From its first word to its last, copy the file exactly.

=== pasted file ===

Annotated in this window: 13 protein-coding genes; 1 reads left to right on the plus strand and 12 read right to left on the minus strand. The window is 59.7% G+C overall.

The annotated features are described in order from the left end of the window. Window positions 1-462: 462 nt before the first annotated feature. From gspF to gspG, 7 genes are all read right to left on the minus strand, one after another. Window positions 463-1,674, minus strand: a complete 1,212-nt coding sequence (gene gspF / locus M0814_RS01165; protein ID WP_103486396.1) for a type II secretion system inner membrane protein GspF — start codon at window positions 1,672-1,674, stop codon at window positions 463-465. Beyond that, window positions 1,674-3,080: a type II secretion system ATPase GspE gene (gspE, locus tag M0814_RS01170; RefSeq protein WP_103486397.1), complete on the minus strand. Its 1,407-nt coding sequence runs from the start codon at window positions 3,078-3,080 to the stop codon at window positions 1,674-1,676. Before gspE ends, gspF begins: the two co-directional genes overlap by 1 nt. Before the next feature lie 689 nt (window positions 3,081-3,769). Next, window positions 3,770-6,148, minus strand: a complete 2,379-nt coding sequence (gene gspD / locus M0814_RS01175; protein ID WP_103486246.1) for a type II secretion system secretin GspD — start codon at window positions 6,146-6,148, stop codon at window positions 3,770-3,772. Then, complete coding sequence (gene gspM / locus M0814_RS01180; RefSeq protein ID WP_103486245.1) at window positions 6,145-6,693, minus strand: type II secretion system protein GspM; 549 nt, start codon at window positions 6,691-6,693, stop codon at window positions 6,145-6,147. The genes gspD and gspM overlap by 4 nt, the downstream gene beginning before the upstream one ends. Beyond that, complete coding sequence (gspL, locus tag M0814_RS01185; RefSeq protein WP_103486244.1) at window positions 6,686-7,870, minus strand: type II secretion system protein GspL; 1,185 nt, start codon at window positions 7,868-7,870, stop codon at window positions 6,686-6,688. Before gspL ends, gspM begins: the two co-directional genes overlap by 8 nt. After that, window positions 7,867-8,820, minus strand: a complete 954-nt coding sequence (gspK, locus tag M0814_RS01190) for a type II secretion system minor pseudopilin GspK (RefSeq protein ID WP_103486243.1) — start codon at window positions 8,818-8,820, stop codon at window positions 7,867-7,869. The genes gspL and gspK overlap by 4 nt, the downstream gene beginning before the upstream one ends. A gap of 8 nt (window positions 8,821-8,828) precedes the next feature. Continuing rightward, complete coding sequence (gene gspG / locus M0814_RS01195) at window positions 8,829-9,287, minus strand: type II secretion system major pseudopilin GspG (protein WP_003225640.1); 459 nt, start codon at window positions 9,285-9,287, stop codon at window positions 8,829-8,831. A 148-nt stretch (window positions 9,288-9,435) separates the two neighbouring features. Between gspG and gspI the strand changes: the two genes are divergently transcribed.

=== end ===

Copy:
Annotated in this window: 13 protein-coding genes; 1 reads left to right on the plus strand and 12 read right to left on the minus strand. The window is 59.7% G+C overall.

The annotated features are described in order from the left end of the window. Window positions 1-462: 462 nt before the first annotated feature. From gspF to gspG, 7 genes are all read right to left on the minus strand, one after another. Window positions 463-1,674, minus strand: a complete 1,212-nt coding sequence (gene gspF / locus M0814_RS01165; protein ID WP_103486396.1) for a type II secretion system inner membrane protein GspF — start codon at window positions 1,672-1,674, stop codon at window positions 463-465. Beyond that, window positions 1,674-3,080: a type II secretion system ATPase GspE gene (gspE, locus tag M0814_RS01170; RefSeq protein WP_103486397.1), complete on the minus strand. Its 1,407-nt coding sequence runs from the start codon at window positions 3,078-3,080 to the stop codon at window positions 1,674-1,676. Before gspE ends, gspF begins: the two co-directional genes overlap by 1 nt. Before the next feature lie 689 nt (window positions 3,081-3,769). Next, window positions 3,770-6,148, minus strand: a complete 2,379-nt coding sequence (gene gspD / locus M0814_RS01175; protein ID WP_103486246.1) for a type II secretion system secretin GspD — start codon at window positions 6,146-6,148, stop codon at window positions 3,770-3,772. Then, complete coding sequence (gene gspM / locus M0814_RS01180; RefSeq protein ID WP_103486245.1) at window positions 6,145-6,693, minus strand: type II secretion system protein GspM; 549 nt, start codon at window positions 6,691-6,693, stop codon at window positions 6,145-6,147. The genes gspD and gspM overlap by 4 nt, the downstream gene beginning before the upstream one ends. Beyond that, complete coding sequence (gspL, locus tag M0814_RS01185; RefSeq protein WP_103486244.1) at window positions 6,686-7,870, minus strand: type II secretion system protein GspL; 1,185 nt, start codon at window positions 7,868-7,870, stop codon at window positions 6,686-6,688. Before gspL ends, gspM begins: the two co-directional genes overlap by 8 nt. After that, window positions 7,867-8,820, minus strand: a complete 954-nt coding sequence (gspK, locus tag M0814_RS01190) for a type II secretion system minor pseudopilin GspK (RefSeq protein ID WP_103486243.1) — start codon at window positions 8,818-8,820, stop codon at window positions 7,867-7,869. The genes gspL and gspK overlap by 4 nt, the downstream gene beginning before the upstream one ends. A gap of 8 nt (window positions 8,821-8,828) precedes the next feature. Continuing rightward, complete coding sequence (gene gspG / locus M0814_RS01195) at window positions 8,829-9,287, minus strand: type II secretion system major pseudopilin GspG (protein WP_003225640.1); 459 nt, start codon at window positions 9,285-9,287, stop codon at window positions 8,829-8,831. A 148-nt stretch (window positions 9,288-9,435) separates the two neighbouring features. Between gspG and gspI the strand changes: the two genes are divergently transcribed.